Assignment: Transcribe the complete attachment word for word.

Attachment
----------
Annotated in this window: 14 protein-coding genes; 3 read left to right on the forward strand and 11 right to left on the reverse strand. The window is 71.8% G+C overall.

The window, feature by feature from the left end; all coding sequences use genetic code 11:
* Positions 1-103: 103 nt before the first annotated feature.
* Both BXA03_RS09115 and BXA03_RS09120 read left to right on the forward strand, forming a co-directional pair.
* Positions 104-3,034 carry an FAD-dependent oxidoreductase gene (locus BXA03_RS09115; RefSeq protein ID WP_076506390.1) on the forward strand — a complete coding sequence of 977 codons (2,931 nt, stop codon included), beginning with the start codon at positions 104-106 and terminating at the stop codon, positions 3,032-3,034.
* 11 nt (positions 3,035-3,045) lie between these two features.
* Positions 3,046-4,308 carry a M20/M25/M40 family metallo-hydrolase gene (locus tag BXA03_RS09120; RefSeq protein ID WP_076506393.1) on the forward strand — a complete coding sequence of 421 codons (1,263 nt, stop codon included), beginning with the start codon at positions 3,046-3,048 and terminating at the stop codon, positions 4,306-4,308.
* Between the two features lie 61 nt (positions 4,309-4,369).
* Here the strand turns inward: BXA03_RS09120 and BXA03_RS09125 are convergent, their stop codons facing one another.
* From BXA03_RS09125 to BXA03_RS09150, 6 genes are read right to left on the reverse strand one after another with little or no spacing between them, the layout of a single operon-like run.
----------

Annotated in this window: 14 protein-coding genes; 3 read left to right on the forward strand and 11 right to left on the reverse strand. The window is 71.8% G+C overall.

The window, feature by feature from the left end; all coding sequences use genetic code 11:
* Positions 1-103: 103 nt before the first annotated feature.
* Both BXA03_RS09115 and BXA03_RS09120 read left to right on the forward strand, forming a co-directional pair.
* Positions 104-3,034 carry an FAD-dependent oxidoreductase gene (locus BXA03_RS09115; RefSeq protein ID WP_076506390.1) on the forward strand — a complete coding sequence of 977 codons (2,931 nt, stop codon included), beginning with the start codon at positions 104-106 and terminating at the stop codon, positions 3,032-3,034.
* 11 nt (positions 3,035-3,045) lie between these two features.
* Positions 3,046-4,308 carry a M20/M25/M40 family metallo-hydrolase gene (locus tag BXA03_RS09120; RefSeq protein ID WP_076506393.1) on the forward strand — a complete coding sequence of 421 codons (1,263 nt, stop codon included), beginning with the start codon at positions 3,046-3,048 and terminating at the stop codon, positions 4,306-4,308.
* Between the two features lie 61 nt (positions 4,309-4,369).
* Here the strand turns inward: BXA03_RS09120 and BXA03_RS09125 are convergent, their stop codons facing one another.
* From BXA03_RS09125 to BXA03_RS09150, 6 genes are read right to left on the reverse strand one after another with little or no spacing between them, the layout of a single operon-like run.